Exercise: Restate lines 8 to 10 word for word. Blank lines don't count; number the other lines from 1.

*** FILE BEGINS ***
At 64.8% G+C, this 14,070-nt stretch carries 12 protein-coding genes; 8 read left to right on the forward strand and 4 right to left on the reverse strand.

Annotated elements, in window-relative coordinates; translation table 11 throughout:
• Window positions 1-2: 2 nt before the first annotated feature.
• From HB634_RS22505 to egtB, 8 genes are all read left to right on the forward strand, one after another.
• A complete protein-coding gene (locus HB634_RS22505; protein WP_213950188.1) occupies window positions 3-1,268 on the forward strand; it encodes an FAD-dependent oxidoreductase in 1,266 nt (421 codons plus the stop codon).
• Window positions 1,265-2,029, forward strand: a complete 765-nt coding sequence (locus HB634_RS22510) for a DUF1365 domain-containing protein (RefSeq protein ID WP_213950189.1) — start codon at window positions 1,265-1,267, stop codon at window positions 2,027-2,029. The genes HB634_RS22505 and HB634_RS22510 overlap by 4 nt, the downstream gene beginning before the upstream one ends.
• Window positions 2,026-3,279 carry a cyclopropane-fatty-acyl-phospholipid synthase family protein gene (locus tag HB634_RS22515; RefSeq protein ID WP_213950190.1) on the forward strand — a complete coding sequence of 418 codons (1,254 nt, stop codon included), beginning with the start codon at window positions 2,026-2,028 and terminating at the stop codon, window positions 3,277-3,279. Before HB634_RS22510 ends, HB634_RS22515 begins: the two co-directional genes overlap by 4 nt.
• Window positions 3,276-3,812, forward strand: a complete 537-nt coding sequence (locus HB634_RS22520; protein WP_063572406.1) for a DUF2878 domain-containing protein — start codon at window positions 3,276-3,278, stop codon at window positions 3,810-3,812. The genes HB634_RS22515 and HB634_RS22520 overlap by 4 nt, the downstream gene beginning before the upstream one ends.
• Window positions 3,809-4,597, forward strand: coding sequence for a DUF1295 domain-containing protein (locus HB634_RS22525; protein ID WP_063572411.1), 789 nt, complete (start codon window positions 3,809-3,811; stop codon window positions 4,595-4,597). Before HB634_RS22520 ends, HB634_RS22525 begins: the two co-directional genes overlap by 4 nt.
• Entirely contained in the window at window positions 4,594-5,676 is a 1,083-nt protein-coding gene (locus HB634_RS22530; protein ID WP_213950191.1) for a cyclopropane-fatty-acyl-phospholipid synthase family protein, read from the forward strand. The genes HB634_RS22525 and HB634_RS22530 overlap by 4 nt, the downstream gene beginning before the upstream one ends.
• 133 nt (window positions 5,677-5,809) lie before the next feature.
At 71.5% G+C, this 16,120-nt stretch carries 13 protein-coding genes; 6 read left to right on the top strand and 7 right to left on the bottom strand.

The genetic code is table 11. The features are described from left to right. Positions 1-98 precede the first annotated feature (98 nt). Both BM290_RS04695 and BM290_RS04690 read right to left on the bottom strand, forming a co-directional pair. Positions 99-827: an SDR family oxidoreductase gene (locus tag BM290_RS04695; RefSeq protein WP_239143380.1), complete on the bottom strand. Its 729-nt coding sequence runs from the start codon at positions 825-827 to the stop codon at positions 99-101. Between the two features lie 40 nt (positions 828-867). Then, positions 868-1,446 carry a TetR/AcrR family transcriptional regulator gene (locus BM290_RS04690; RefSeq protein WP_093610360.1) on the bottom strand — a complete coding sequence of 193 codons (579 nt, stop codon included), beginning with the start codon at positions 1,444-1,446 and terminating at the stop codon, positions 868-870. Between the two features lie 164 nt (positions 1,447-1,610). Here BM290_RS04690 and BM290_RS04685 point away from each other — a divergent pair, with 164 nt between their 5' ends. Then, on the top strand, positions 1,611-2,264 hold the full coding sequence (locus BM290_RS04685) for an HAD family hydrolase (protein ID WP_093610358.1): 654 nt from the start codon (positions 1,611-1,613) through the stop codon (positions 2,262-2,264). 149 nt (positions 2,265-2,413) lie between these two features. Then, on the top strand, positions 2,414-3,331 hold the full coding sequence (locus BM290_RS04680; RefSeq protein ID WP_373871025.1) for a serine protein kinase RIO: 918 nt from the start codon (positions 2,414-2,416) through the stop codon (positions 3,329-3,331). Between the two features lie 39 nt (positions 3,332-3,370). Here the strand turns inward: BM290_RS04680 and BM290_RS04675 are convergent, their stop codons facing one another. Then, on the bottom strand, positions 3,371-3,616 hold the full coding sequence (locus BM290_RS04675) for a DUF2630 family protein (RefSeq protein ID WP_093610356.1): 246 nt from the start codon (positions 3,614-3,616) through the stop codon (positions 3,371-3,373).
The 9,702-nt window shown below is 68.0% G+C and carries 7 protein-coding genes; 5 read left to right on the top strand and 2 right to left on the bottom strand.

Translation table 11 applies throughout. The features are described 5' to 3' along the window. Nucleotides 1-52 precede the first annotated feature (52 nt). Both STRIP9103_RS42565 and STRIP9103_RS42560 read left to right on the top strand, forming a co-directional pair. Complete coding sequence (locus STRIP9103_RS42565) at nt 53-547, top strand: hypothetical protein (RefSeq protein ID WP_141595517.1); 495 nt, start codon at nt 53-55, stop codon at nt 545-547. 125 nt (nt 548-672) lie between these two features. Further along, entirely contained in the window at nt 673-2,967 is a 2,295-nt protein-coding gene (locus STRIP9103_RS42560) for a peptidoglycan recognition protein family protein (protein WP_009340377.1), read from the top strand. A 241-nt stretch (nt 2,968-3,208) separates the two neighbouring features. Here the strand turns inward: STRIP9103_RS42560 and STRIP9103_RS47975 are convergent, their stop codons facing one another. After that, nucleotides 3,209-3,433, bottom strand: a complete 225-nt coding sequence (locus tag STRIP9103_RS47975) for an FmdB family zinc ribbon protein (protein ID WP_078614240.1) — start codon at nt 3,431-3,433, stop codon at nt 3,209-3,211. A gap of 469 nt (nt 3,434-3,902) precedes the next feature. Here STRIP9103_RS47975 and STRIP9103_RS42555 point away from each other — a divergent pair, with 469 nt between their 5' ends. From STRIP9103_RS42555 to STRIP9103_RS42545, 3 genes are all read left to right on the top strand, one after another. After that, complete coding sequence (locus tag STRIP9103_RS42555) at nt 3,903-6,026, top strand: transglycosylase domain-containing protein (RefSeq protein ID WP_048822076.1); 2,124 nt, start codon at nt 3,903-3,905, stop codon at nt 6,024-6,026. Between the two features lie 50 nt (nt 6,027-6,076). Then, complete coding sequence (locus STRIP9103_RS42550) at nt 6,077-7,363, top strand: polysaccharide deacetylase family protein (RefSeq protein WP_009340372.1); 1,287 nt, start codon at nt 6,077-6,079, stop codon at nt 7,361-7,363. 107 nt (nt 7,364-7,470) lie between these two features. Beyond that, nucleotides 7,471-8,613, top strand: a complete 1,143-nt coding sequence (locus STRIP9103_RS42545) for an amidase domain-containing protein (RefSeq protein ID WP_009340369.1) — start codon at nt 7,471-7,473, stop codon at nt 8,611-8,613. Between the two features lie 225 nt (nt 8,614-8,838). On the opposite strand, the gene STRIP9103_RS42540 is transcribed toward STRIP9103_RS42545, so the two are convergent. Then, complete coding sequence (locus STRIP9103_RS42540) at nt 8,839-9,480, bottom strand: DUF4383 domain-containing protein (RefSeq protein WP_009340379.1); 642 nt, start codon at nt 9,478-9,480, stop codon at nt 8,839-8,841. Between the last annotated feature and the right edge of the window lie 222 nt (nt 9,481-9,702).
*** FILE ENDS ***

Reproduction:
• Window positions 3,276-3,812, forward strand: a complete 537-nt coding sequence (locus HB634_RS22520; protein WP_063572406.1) for a DUF2878 domain-containing protein — start codon at window positions 3,276-3,278, stop codon at window positions 3,810-3,812. The genes HB634_RS22515 and HB634_RS22520 overlap by 4 nt, the downstream gene beginning before the upstream one ends.
• Window positions 3,809-4,597, forward strand: coding sequence for a DUF1295 domain-containing protein (locus HB634_RS22525; protein ID WP_063572411.1), 789 nt, complete (start codon window positions 3,809-3,811; stop codon window positions 4,595-4,597). Before HB634_RS22520 ends, HB634_RS22525 begins: the two co-directional genes overlap by 4 nt.
• Entirely contained in the window at window positions 4,594-5,676 is a 1,083-nt protein-coding gene (locus HB634_RS22530; protein ID WP_213950191.1) for a cyclopropane-fatty-acyl-phospholipid synthase family protein, read from the forward strand. The genes HB634_RS22525 and HB634_RS22530 overlap by 4 nt, the downstream gene beginning before the upstream one ends.